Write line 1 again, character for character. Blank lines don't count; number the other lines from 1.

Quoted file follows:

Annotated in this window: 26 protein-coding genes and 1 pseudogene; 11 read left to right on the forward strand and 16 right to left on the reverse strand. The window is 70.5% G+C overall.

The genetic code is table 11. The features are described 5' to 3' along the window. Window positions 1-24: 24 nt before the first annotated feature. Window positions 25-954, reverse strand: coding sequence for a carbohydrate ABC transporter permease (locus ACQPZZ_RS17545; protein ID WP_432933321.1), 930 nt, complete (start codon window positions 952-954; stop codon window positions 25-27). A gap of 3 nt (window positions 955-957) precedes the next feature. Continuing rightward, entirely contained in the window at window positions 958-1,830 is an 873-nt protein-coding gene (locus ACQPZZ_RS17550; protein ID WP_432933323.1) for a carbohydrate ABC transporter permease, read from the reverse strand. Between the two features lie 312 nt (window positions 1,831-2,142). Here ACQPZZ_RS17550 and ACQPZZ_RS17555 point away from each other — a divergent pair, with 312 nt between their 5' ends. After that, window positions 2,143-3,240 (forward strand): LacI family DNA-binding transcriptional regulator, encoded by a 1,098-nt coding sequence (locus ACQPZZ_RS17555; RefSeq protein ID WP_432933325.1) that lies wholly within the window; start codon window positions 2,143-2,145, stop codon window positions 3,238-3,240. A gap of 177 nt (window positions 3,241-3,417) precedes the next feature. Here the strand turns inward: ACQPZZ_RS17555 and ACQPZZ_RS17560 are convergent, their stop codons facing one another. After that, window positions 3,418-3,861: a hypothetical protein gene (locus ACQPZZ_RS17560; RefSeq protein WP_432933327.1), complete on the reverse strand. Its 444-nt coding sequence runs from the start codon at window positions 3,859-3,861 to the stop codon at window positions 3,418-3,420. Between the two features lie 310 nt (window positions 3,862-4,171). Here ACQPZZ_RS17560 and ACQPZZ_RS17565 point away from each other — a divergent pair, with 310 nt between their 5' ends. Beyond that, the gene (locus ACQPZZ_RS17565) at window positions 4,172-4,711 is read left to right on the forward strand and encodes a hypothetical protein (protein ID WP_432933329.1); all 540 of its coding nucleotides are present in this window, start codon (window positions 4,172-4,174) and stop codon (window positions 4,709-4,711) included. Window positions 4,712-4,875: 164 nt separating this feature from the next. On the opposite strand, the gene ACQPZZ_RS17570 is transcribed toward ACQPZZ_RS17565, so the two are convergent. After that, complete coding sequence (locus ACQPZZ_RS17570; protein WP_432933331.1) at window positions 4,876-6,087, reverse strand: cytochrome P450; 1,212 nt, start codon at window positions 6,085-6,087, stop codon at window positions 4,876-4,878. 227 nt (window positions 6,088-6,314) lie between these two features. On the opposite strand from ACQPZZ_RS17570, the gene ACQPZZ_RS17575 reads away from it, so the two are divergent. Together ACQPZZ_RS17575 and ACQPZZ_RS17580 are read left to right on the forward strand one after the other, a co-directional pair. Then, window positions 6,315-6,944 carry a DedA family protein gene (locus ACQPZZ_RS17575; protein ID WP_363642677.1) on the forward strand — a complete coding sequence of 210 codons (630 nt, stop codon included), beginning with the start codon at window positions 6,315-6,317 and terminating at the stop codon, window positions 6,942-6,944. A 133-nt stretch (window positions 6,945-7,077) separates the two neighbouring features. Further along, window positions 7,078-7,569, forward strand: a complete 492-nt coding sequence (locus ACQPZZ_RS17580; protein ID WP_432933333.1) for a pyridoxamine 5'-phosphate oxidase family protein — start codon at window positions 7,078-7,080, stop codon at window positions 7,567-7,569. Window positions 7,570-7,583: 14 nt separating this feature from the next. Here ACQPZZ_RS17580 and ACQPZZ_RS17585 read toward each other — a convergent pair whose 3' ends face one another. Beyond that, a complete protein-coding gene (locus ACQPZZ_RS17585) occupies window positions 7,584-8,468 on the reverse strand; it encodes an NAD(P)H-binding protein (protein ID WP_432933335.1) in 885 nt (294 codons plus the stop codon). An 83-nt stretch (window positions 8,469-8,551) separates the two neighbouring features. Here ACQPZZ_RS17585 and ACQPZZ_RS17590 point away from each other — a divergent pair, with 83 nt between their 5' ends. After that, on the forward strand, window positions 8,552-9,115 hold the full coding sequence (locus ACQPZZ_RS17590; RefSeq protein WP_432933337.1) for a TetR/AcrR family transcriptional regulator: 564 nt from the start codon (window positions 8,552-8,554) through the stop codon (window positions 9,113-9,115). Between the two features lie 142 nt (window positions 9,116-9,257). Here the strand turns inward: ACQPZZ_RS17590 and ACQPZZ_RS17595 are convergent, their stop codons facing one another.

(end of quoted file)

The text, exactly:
Annotated in this window: 26 protein-coding genes and 1 pseudogene; 11 read left to right on the forward strand and 16 right to left on the reverse strand. The window is 70.5% G+C overall.